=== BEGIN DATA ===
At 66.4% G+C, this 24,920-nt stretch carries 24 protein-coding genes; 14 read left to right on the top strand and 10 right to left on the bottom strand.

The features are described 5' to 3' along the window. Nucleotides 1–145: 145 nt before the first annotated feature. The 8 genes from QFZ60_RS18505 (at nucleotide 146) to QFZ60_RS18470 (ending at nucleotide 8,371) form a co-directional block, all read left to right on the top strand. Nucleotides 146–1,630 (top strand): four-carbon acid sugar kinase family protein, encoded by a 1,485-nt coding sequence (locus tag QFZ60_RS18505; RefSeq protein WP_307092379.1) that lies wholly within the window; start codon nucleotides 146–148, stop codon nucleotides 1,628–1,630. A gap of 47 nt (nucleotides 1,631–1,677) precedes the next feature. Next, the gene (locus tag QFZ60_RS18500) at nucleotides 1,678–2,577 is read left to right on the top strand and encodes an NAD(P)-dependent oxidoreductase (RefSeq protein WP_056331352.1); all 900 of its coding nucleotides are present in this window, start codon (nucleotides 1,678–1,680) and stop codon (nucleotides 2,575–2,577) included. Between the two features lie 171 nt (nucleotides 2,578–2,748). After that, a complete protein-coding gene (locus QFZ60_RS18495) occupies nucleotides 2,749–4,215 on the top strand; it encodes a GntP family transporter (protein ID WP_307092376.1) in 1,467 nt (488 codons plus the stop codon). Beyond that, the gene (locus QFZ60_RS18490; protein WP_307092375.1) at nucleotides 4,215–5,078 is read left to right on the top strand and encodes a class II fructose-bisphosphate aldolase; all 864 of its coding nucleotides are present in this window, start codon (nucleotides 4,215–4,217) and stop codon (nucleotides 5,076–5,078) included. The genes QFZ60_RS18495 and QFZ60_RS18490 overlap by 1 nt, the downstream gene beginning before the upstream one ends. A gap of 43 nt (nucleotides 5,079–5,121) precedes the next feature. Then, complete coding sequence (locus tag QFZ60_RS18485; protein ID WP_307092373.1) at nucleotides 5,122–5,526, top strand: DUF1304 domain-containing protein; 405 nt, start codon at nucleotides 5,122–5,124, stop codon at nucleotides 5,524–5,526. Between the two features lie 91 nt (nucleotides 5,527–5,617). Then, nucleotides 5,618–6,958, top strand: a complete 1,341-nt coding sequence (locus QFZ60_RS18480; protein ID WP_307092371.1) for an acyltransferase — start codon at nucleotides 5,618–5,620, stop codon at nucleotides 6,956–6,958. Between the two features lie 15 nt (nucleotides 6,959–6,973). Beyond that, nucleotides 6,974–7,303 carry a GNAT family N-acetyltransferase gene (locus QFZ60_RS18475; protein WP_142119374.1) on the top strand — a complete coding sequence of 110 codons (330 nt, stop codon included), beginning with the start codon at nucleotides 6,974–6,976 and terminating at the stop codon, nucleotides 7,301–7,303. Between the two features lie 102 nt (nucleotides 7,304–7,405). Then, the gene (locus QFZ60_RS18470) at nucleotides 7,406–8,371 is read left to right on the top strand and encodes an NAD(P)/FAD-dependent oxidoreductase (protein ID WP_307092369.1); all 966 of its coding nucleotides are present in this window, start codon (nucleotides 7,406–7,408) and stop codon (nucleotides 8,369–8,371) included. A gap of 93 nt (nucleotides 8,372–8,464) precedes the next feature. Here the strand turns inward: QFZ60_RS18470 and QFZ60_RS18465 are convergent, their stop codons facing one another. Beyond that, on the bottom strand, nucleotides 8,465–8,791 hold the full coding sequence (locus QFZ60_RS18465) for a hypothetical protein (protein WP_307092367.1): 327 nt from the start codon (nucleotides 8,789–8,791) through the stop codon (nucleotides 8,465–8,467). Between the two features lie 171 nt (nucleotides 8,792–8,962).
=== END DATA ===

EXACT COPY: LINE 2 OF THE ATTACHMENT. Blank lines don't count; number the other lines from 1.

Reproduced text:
The features are described 5' to 3' along the window. Nucleotides 1–145: 145 nt before the first annotated feature. The 8 genes from QFZ60_RS18505 (at nucleotide 146) to QFZ60_RS18470 (ending at nucleotide 8,371) form a co-directional block, all read left to right on the top strand. Nucleotides 146–1,630 (top strand): four-carbon acid sugar kinase family protein, encoded by a 1,485-nt coding sequence (locus tag QFZ60_RS18505; RefSeq protein WP_307092379.1) that lies wholly within the window; start codon nucleotides 146–148, stop codon nucleotides 1,628–1,630. A gap of 47 nt (nucleotides 1,631–1,677) precedes the next feature. Next, the gene (locus tag QFZ60_RS18500) at nucleotides 1,678–2,577 is read left to right on the top strand and encodes an NAD(P)-dependent oxidoreductase (RefSeq protein WP_056331352.1); all 900 of its coding nucleotides are present in this window, start codon (nucleotides 1,678–1,680) and stop codon (nucleotides 2,575–2,577) included. Between the two features lie 171 nt (nucleotides 2,578–2,748). After that, a complete protein-coding gene (locus QFZ60_RS18495) occupies nucleotides 2,749–4,215 on the top strand; it encodes a GntP family transporter (protein ID WP_307092376.1) in 1,467 nt (488 codons plus the stop codon). Beyond that, the gene (locus QFZ60_RS18490; protein WP_307092375.1) at nucleotides 4,215–5,078 is read left to right on the top strand and encodes a class II fructose-bisphosphate aldolase; all 864 of its coding nucleotides are present in this window, start codon (nucleotides 4,215–4,217) and stop codon (nucleotides 5,076–5,078) included. The genes QFZ60_RS18495 and QFZ60_RS18490 overlap by 1 nt, the downstream gene beginning before the upstream one ends. A gap of 43 nt (nucleotides 5,079–5,121) precedes the next feature. Then, complete coding sequence (locus tag QFZ60_RS18485; protein ID WP_307092373.1) at nucleotides 5,122–5,526, top strand: DUF1304 domain-containing protein; 405 nt, start codon at nucleotides 5,122–5,124, stop codon at nucleotides 5,524–5,526. Between the two features lie 91 nt (nucleotides 5,527–5,617). Then, nucleotides 5,618–6,958, top strand: a complete 1,341-nt coding sequence (locus QFZ60_RS18480; protein ID WP_307092371.1) for an acyltransferase — start codon at nucleotides 5,618–5,620, stop codon at nucleotides 6,956–6,958. Between the two features lie 15 nt (nucleotides 6,959–6,973). Beyond that, nucleotides 6,974–7,303 carry a GNAT family N-acetyltransferase gene (locus QFZ60_RS18475; protein WP_142119374.1) on the top strand — a complete coding sequence of 110 codons (330 nt, stop codon included), beginning with the start codon at nucleotides 6,974–6,976 and terminating at the stop codon, nucleotides 7,301–7,303. Between the two features lie 102 nt (nucleotides 7,304–7,405). Then, the gene (locus QFZ60_RS18470) at nucleotides 7,406–8,371 is read left to right on the top strand and encodes an NAD(P)/FAD-dependent oxidoreductase (protein ID WP_307092369.1); all 966 of its coding nucleotides are present in this window, start codon (nucleotides 7,406–7,408) and stop codon (nucleotides 8,369–8,371) included. A gap of 93 nt (nucleotides 8,372–8,464) precedes the next feature. Here the strand turns inward: QFZ60_RS18470 and QFZ60_RS18465 are convergent, their stop codons facing one another. Beyond that, on the bottom strand, nucleotides 8,465–8,791 hold the full coding sequence (locus QFZ60_RS18465) for a hypothetical protein (protein WP_307092367.1): 327 nt from the start codon (nucleotides 8,789–8,791) through the stop codon (nucleotides 8,465–8,467). Between the two features lie 171 nt (nucleotides 8,792–8,962).